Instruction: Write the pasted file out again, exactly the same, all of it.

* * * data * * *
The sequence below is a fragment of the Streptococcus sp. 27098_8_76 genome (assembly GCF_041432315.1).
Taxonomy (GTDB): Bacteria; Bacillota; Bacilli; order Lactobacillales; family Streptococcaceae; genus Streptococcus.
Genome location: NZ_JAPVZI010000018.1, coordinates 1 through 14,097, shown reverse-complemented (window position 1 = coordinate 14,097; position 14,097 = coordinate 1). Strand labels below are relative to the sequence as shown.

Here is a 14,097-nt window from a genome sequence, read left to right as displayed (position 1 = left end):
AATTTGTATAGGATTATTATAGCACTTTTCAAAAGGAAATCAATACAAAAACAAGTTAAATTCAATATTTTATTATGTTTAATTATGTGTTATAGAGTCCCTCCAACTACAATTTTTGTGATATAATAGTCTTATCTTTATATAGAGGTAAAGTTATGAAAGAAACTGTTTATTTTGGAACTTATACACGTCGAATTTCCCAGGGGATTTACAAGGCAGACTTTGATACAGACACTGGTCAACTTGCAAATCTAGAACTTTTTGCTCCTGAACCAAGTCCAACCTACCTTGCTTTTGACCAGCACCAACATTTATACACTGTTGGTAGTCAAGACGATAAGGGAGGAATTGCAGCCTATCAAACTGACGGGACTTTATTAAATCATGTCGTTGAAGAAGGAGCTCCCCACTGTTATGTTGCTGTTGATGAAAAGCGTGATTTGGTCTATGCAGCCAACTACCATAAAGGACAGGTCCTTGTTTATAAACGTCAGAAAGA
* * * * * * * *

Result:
The sequence below is a fragment of the Streptococcus sp. 27098_8_76 genome (assembly GCF_041432315.1).
Taxonomy (GTDB): Bacteria; Bacillota; Bacilli; order Lactobacillales; family Streptococcaceae; genus Streptococcus.
Genome location: NZ_JAPVZI010000018.1, coordinates 1 through 14,097, shown reverse-complemented (window position 1 = coordinate 14,097; position 14,097 = coordinate 1). Strand labels below are relative to the sequence as shown.

Here is a 14,097-nt window from a genome sequence, read left to right as displayed (position 1 = left end):
AATTTGTATAGGATTATTATAGCACTTTTCAAAAGGAAATCAATACAAAAACAAGTTAAATTCAATATTTTATTATGTTTAATTATGTGTTATAGAGTCCCTCCAACTACAATTTTTGTGATATAATAGTCTTATCTTTATATAGAGGTAAAGTTATGAAAGAAACTGTTTATTTTGGAACTTATACACGTCGAATTTCCCAGGGGATTTACAAGGCAGACTTTGATACAGACACTGGTCAACTTGCAAATCTAGAACTTTTTGCTCCTGAACCAAGTCCAACCTACCTTGCTTTTGACCAGCACCAACATTTATACACTGTTGGTAGTCAAGACGATAAGGGAGGAATTGCAGCCTATCAAACTGACGGGACTTTATTAAATCATGTCGTTGAAGAAGGAGCTCCCCACTGTTATGTTGCTGTTGATGAAAAGCGTGATTTGGTCTATGCAGCCAACTACCATAAAGGACAGGTCCTTGTTTATAAACGTCAGAAAGA